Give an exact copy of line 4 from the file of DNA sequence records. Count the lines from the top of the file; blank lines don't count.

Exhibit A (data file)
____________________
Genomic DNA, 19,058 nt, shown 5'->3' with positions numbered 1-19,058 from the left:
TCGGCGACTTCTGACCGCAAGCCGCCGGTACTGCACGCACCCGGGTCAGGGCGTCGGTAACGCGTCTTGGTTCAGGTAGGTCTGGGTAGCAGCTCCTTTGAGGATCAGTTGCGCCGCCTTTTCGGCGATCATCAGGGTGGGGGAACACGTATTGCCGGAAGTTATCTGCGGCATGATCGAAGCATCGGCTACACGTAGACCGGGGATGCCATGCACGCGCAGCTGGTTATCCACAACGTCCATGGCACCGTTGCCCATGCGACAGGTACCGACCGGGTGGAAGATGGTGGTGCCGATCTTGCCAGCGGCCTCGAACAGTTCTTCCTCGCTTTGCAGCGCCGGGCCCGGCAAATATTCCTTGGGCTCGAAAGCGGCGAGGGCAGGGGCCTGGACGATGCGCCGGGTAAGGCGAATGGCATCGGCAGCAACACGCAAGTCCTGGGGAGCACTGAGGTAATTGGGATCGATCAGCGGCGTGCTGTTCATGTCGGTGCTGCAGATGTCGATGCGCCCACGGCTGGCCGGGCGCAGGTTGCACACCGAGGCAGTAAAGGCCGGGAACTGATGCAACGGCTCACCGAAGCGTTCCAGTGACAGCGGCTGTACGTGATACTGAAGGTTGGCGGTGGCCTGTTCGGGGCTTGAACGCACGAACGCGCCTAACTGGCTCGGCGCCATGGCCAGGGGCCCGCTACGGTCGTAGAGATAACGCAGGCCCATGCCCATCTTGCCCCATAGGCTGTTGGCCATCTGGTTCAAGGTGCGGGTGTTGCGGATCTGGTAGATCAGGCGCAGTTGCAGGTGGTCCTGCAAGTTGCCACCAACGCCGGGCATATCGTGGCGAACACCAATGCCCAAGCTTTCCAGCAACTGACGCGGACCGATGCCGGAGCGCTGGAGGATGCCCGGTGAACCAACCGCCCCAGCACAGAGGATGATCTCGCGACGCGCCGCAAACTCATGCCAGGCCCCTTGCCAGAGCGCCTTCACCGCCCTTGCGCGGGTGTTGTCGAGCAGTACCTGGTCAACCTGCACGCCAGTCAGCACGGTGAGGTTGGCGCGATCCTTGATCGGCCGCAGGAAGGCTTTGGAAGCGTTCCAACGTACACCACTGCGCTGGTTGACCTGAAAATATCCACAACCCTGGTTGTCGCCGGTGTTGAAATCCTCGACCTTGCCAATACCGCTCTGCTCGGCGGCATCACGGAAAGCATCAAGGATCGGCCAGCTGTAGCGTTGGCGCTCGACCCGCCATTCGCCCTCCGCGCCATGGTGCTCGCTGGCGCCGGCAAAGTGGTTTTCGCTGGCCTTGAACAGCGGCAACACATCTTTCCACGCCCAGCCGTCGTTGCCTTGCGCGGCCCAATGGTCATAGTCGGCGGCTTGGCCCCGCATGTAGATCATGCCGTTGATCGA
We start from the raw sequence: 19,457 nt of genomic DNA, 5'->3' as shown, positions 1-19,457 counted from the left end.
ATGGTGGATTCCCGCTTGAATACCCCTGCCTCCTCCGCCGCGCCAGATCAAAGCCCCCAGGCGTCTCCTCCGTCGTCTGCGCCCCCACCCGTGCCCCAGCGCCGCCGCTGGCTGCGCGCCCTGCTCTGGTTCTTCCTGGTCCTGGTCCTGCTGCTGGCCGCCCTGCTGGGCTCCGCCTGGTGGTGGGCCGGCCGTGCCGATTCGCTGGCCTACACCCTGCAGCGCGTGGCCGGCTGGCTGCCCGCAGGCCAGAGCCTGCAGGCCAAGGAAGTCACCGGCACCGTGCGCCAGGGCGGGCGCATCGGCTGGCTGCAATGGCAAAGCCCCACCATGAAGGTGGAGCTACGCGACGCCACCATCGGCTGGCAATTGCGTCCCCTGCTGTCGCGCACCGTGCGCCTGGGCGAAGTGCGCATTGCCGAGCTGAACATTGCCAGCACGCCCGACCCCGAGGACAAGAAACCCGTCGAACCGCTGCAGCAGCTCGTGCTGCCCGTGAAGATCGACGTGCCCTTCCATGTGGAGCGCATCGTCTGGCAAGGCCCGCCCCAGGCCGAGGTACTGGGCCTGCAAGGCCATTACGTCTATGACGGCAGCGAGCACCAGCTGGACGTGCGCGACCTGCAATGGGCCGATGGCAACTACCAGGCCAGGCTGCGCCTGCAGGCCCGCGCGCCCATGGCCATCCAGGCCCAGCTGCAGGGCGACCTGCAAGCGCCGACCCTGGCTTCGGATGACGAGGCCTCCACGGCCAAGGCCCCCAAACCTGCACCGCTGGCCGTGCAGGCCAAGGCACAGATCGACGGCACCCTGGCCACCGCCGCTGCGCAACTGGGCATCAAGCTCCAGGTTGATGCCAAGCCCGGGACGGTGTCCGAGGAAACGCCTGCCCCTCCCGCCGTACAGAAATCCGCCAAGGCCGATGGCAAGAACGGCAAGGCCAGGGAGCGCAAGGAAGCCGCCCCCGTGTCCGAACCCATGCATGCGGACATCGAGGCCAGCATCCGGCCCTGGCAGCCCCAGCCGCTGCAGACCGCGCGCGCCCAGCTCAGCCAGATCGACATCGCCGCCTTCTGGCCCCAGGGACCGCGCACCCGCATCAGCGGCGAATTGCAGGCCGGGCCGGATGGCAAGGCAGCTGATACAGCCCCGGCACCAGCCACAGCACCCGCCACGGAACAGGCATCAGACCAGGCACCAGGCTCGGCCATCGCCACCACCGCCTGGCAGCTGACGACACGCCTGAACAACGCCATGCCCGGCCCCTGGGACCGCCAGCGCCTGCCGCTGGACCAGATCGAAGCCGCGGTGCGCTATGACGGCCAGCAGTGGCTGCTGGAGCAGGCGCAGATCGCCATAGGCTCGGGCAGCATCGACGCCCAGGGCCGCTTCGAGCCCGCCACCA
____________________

ATGGTGGATTCCCGCTTGAATACCCCTGCCTCCTCCGCCGCGCCAGATCAAAGCCCCCAGGCGTCTCCTCCGTCGTCTGCGCCCCCACCCGTGCCCCAGCGCCGCCGCTGGCTGCGCGCCCTGCTCTGGTTCTTCCTGGTCCTGGTCCTGCTGCTGGCCGCCCTGCTGGGCTCCGCCTGGTGGTGGGCCGGCCGTGCCGATTCGCTGGCCTACACCCTGCAGCGCGTGGCCGGCTGGCTGCCCGCAGGCCAGAGCCTGCAGGCCAAGGAAGTCACCGGCACCGTGCGCCAGGGCGGGCGCATCGGCTGGCTGCAATGGCAAAGCCCCACCATGAAGGTGGAGCTACGCGACGCCACCATCGGCTGGCAATTGCGTCCCCTGCTGTCGCGCACCGTGCGCCTGGGCGAAGTGCGCATTGCCGAGCTGAACATTGCCAGCACGCCCGACCCCGAGGACAAGAAACCCGTCGAACCGCTGCAGCAGCTCGTGCTGCCCGTGAAGATCGACGTGCCCTTCCATGTGGAGCGCATCGTCTGGCAAGGCCCGCCCCAGGCCGAGGTACTGGGCCTGCAAGGCCATTACGTCTATGACGGCAGCGAGCACCAGCTGGACGTGCGCGACCTGCAATGGGCCGATGGCAACTACCAGGCCAGGCTGCGCCTGCAGGCCCGCGCGCCCATGGCCATCCAGGCCCAGCTGCAGGGCGACCTGCAAGCGCCGACCCTGGCTTCGGATGACGAGGCCTCCACGGCCAAGGCCCCCAAACCTGCACCGCTGGCCGTGCAGGCCAAGGCACAGATCGACGGCACCCTGGCCACCGCCGCTGCGCAACTGGGCATCAAGCTCCAGGTTGATGCCAAGCCCGGGACGGTGTCCGAGGAAACGCCTGCCCCTCCCGCCGTACAGAAATCCGCCAAGGCCGATGGCAAGAACGGCAAGGCCAGGGAGCGCAAGGAAGCCGCCCCCGTGTCCGAACCCATGCATGCGGACATCGAGGCCAGCATCCGGCCCTGGCAGCCCCAGCCGCTGCAGACCGCGCGCGCCCAGCTCAGCCAGATCGACATCGCCGCCTTCTGGCCCCAGGGACCGCGCACCCGCATCAGCGGCGAATTGCAGGCCGGGCCGGATGGCAAGGCAGCTGATACAGCCCCGGCACCAGCCACAGCACCCGCCACGGAACAGGCATCAGACCAGGCACCAGGCTCGGCCATCGCCACCACCGCCTGGCAGCTGACGACACGCCTGAACAACGCCATGCCCGGCCCCTGGGACCGCCAGCGCCTGCCGCTGGACCAGATCGAAGCCGCGGTGCGCTATGACGGCCAGCAGTGGCTGCTGGAGCAGGCGCAGATCGCCATAGGCTCGGGCAGCATCGACGCCCAGGGCCGCTTCGAGCCCGCCACCA